Sinéad O’Connor’s pain and suffering and finding her way to personal safety in this TAR world.
By James D. Huysman, PsyD, LCSW (“Dr. Jamie”)
The death of another icon of the music industry has all of us noticing our mortality and marking the time we have left on the planet. We all seek to renew our awareness of their God-given talents, how they’ve made us feel through their music, and how much we will miss them.
As a psychologist, a trauma-informed therapist, and a lover of music, let me make one thing perfectly clear. No one did — or ever could — compare with Sinéad O’Connor. She gave us one of the most beautiful and melodic voices we have ever heard.
She used her voice to break out of an emotional prison, beginning with the child abuse she suffered at the hands of her mother, proving her authenticity — despite risking the ruination of her relationship with her mother.
Sinéad also used her voice — as well as her actions — to call out priests as pedophiles. She was ahead of her time in recognizing the sins of these “messengers of God” and those who enabled them to remain in posts where they should never be allowed.
The most renowned of these enablers — Pope John Paul II — was authentically and publicly vilified when Sinéad tore up his photo in effigy on Saturday Night Live (SNL); however, most people loyal to the Pope took the position most hurtful to Sinéad with their criticisms, boos, and hisses even though she never sexually or physically abused a single child in her life.
Many people in the world, in addition to the crowd at the Madison Square Garden concert honoring the achievements of Bob Dylan, criticized Sinéad because we/they have fallen victim to the cultural chains of complicity and compliance that keep us dysfunctional and obedient.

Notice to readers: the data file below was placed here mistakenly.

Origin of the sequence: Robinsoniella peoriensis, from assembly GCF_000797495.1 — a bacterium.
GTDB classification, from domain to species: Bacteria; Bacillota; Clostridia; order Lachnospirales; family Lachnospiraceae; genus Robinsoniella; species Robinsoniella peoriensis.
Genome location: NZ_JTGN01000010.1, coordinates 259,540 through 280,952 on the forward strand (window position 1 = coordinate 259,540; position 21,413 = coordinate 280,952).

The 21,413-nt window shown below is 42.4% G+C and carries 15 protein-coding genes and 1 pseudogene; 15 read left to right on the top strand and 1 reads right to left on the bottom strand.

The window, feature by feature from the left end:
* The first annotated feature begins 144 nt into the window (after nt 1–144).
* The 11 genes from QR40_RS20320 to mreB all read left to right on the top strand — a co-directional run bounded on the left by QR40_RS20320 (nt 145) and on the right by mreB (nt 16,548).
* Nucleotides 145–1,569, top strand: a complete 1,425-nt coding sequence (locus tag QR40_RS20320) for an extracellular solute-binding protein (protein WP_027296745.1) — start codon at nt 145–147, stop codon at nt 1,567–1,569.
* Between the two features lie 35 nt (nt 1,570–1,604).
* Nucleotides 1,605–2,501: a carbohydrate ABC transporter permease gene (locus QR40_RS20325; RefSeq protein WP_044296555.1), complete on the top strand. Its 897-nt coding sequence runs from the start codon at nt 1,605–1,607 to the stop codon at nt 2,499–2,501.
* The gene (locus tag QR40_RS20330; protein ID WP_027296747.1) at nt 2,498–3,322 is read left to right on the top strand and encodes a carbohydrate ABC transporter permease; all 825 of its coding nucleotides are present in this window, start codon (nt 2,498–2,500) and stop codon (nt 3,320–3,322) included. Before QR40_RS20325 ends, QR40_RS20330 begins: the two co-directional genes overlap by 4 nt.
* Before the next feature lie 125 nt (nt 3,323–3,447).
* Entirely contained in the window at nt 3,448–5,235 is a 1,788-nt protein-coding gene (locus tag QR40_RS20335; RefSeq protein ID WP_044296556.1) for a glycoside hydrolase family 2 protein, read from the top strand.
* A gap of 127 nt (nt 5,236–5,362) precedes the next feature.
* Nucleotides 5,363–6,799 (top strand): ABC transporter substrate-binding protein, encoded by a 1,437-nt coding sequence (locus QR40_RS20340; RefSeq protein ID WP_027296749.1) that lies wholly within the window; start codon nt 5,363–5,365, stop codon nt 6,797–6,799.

TAR — our acronym for Toxic Abusive Relationships — was tacitly acknowledged by Sinéad more than 30 years ago on SNL, before the concept was a gleam in my eye. Little did she — or I — know that her authenticity and self-awareness would give rise to this important movement designed to eliminate transgenerational trauma spawned by ignorance and apathy. Sinéad was silenced just like so many musicians, artists, and common folk that were TARgeted.
Remember — there are no bad children, only bad parents.
Often, parents do not embrace the actions, feelings, and behaviors of their own parents, and this allows them a degree of authenticity. However, when their sacred institutions — no matter how blatant and obvious their crimes — are brought into view, their loyalty is renewed tenfold.
In her quest to expose the truth, Sinéad became the person to blame because she dared to speak and act. She had a strong conviction to make her enslaved childhood public, and her actions on Saturday Night Live proved extremely powerful.